Skin Cancer: Basal and Squamous Cell Overview

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After Treatment TOPICS

Moving on after treatment for basal and squamous skin cell cancer

For most people with basal or squamous cell skin cancers, treatment will remove or destroy the cancer. Completing treatment can be both stressful and exciting. You may be relieved to finish treatment, but find it hard not to worry about cancer growing or coming back. (When cancer comes back after treatment, it is called a recurrence.) This is a very common concern in people who have had cancer.

It may take a while before your fears lessen. But it may help to know that many cancer survivors have learned to live with this uncertainty and are leading full lives. Our document Living With Uncertainty: The Fear of Cancer Recurrence gives more details on this.

For small number of people with more advanced cancers, it may never go away completely. These people may get regular treatment with radiation, chemo, or other treatments to try to help keep the cancer in check. Learning to live with cancer that does not go away can be hard and very stressful. It has its own type of uncertainty. Our document When Cancer Doesn’t Go Away talks more about this.

Follow-up care

If you have finished treatment, your doctor will likely suggest that you check your skin once a month. Family members and friends can also be asked to watch for new skin changes in areas that are hard for you to see.

If skin cancer does come back, it will most likely happen in the first 5 years after treatment. A person who has had skin cancer is at higher risk for getting another one in a different place, so close follow-up is important. It’s also very important to protect yourself from getting too much sun, which can raise your risk of new skin cancers.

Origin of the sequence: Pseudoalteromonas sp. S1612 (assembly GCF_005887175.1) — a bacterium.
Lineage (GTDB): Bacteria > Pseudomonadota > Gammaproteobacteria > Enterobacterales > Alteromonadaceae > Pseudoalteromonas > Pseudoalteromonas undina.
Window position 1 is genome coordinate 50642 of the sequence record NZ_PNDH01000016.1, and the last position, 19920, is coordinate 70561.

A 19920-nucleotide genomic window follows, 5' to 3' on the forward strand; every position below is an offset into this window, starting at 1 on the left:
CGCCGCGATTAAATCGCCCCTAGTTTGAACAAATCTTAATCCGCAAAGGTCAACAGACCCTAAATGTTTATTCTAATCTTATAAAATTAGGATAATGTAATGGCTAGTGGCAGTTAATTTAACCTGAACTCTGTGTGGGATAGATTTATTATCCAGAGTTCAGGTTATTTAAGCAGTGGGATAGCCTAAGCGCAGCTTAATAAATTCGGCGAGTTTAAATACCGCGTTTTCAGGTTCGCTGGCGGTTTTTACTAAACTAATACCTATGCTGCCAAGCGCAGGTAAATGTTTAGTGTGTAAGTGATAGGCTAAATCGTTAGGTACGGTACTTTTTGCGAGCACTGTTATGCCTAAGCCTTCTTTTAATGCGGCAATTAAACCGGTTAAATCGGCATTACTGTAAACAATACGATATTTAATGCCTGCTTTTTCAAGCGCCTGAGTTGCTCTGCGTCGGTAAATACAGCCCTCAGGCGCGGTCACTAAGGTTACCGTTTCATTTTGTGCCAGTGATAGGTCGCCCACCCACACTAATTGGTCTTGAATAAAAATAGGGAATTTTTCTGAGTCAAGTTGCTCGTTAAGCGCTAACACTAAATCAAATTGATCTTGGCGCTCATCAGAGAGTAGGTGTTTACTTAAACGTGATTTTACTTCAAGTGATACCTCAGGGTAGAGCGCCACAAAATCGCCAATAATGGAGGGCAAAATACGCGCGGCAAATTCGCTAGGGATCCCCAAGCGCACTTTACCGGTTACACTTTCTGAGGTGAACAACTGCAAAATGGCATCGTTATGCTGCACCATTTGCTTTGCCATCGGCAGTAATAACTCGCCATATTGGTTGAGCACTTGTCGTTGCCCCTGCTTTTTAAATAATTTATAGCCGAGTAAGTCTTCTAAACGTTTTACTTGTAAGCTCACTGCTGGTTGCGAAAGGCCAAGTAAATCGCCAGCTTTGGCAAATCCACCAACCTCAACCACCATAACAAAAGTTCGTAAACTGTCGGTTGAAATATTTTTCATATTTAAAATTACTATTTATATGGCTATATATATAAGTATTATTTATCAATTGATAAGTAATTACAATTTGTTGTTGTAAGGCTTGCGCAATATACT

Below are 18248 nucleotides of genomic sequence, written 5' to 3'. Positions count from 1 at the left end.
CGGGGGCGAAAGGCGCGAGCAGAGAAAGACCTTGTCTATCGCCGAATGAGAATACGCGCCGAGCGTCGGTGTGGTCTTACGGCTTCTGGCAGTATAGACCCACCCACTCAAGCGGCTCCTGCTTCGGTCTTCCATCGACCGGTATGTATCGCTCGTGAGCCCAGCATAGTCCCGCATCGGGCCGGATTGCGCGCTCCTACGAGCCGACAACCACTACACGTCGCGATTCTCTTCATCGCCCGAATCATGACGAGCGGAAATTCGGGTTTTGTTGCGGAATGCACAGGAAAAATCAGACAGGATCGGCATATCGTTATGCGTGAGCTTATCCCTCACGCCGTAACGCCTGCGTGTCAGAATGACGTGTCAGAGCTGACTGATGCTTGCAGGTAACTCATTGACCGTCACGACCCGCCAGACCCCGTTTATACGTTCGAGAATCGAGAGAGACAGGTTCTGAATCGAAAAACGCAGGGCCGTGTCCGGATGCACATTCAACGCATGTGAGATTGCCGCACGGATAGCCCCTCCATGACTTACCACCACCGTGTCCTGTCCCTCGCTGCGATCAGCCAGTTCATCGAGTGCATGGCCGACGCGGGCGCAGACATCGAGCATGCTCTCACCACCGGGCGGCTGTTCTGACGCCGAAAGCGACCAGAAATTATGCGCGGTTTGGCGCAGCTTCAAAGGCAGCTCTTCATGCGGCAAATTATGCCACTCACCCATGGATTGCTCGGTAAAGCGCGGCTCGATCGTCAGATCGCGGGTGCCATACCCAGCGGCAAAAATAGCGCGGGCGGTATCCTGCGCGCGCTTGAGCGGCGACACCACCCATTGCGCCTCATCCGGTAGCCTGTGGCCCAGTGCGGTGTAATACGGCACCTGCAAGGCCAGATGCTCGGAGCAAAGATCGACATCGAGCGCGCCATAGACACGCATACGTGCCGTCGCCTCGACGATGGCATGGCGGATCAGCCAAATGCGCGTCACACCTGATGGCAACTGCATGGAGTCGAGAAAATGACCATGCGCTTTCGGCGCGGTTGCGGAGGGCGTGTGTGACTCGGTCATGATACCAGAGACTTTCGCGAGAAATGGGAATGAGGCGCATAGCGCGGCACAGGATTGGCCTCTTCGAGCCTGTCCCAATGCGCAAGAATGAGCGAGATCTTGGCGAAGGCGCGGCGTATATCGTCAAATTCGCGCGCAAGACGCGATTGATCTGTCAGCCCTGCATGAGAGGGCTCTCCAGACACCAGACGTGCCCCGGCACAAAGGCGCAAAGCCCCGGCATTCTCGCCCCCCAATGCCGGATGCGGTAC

You should have follow-up exams as advised by your doctor. Your plan for follow-up visits will depend on the type of cancer you had and on other factors.

  • For basal cell cancers, visits are often needed about every 6 to 12 months.
  • For squamous cell cancers, visits are usually more frequent – often every 3 to 6 months for the first few years, followed by longer times between visits.

During your visits, your doctor will ask about symptoms and do a physical exam to look for signs of the cancer coming back or a new skin cancer. For higher risk cancers, such as those that had reached the lymph nodes, the doctor may also do tests like CT scans.

If skin cancer does recur, treatment options depend on the size and location of the cancer, what treatments you’ve had before, and your overall health.

Follow-up is also needed to check for possible side effects of certain treatments. This is the time for you to ask your health care team any questions and to discuss any concerns you might have.

Seeing a new doctor

At some point after your cancer is found and treated, you may find yourself in the office of a new doctor. It’s important that you be able to give your new doctor the details of your diagnosis and treatment. Gathering these details during and soon after treatment may be easier than trying to get them at some point in the future. Make sure you have this information handy, and always keep copies for yourself:

  • A copy of your pathology report from any biopsy or surgery
  • If you had surgery, a copy of your operative report
  • If you stayed in the hospital, a copy of the discharge summary that the doctor wrote when you were sent home
  • If you had radiation treatment, a summary of the type and dose of radiation and when and where it was given
  • If you had chemo or other drug treatments, a list of your drugs, drug doses, and when you took them

It’s also important to keep your health insurance. Tests and doctor visits cost a lot, and even though no one wants to think of their cancer coming back, this could happen.

Last Medical Review: 02/24/2014
Last Revised: 02/24/2014